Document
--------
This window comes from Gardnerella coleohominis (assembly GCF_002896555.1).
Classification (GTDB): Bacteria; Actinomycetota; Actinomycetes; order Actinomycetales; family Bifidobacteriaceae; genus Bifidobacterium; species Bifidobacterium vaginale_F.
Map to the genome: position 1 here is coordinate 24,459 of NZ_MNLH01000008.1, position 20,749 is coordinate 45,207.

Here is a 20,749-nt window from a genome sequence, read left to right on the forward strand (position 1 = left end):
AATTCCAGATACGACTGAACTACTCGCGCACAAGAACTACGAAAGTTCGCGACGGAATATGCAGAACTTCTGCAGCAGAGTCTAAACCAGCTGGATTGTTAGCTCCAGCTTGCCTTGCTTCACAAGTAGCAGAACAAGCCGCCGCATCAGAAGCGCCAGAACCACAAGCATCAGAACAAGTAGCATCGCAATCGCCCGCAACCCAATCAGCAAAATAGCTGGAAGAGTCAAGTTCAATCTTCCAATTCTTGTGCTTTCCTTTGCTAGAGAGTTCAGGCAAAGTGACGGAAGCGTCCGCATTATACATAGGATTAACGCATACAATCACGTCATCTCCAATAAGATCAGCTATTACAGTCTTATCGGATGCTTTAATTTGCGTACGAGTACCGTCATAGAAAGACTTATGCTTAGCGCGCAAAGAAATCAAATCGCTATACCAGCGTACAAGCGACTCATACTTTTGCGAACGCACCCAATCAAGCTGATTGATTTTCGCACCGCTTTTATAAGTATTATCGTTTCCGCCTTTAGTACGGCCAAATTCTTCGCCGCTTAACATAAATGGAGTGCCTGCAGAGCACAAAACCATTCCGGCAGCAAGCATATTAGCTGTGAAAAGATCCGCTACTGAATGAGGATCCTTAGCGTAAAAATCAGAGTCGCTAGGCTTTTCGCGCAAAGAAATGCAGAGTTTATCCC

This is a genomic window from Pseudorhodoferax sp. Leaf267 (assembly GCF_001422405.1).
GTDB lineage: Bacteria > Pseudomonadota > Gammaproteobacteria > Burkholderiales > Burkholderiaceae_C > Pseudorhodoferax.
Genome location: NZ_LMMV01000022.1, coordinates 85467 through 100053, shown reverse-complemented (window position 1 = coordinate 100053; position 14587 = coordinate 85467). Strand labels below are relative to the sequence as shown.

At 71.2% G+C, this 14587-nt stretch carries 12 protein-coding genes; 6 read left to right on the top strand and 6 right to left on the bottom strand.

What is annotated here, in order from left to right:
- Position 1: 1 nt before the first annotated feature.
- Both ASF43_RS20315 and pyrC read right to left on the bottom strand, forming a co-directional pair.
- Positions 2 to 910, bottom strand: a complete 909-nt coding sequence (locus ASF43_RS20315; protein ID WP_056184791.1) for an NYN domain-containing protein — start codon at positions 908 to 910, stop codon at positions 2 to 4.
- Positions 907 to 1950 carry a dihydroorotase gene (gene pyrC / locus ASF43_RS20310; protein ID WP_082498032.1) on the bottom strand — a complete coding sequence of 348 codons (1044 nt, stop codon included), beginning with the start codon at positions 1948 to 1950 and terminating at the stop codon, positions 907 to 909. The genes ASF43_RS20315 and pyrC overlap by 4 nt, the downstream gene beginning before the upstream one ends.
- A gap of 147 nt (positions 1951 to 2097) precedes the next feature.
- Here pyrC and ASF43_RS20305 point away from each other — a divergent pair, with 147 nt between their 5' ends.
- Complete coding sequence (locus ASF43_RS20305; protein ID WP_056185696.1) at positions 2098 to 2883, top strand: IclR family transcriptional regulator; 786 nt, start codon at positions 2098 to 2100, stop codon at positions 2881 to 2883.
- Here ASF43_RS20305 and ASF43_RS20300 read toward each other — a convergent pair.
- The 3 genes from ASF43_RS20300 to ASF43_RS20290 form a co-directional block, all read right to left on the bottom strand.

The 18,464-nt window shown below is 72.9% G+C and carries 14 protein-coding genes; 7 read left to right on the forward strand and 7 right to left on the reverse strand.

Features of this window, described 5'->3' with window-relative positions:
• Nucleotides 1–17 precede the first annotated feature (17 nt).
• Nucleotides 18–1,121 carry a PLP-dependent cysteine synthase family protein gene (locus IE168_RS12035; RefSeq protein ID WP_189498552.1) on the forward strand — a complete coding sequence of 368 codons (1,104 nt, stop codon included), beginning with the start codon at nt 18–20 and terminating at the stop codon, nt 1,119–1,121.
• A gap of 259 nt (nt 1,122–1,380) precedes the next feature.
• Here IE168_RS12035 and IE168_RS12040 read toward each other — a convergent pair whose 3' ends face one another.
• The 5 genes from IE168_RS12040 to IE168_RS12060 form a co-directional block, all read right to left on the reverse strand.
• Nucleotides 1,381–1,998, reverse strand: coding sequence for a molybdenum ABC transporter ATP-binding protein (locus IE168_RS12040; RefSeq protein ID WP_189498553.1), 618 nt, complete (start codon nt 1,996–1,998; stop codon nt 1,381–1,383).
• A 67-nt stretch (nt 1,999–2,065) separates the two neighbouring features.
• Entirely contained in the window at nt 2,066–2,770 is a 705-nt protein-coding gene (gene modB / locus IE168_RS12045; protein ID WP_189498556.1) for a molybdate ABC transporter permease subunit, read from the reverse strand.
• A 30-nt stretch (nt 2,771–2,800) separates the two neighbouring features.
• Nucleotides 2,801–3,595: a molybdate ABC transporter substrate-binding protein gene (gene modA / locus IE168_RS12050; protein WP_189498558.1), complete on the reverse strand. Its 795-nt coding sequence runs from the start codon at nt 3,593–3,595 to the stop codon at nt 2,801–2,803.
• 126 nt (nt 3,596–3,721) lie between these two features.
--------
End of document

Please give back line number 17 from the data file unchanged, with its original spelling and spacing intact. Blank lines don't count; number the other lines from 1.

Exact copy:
- Complete coding sequence (locus ASF43_RS20305; protein ID WP_056185696.1) at positions 2098 to 2883, top strand: IclR family transcriptional regulator; 786 nt, start codon at positions 2098 to 2100, stop codon at positions 2881 to 2883.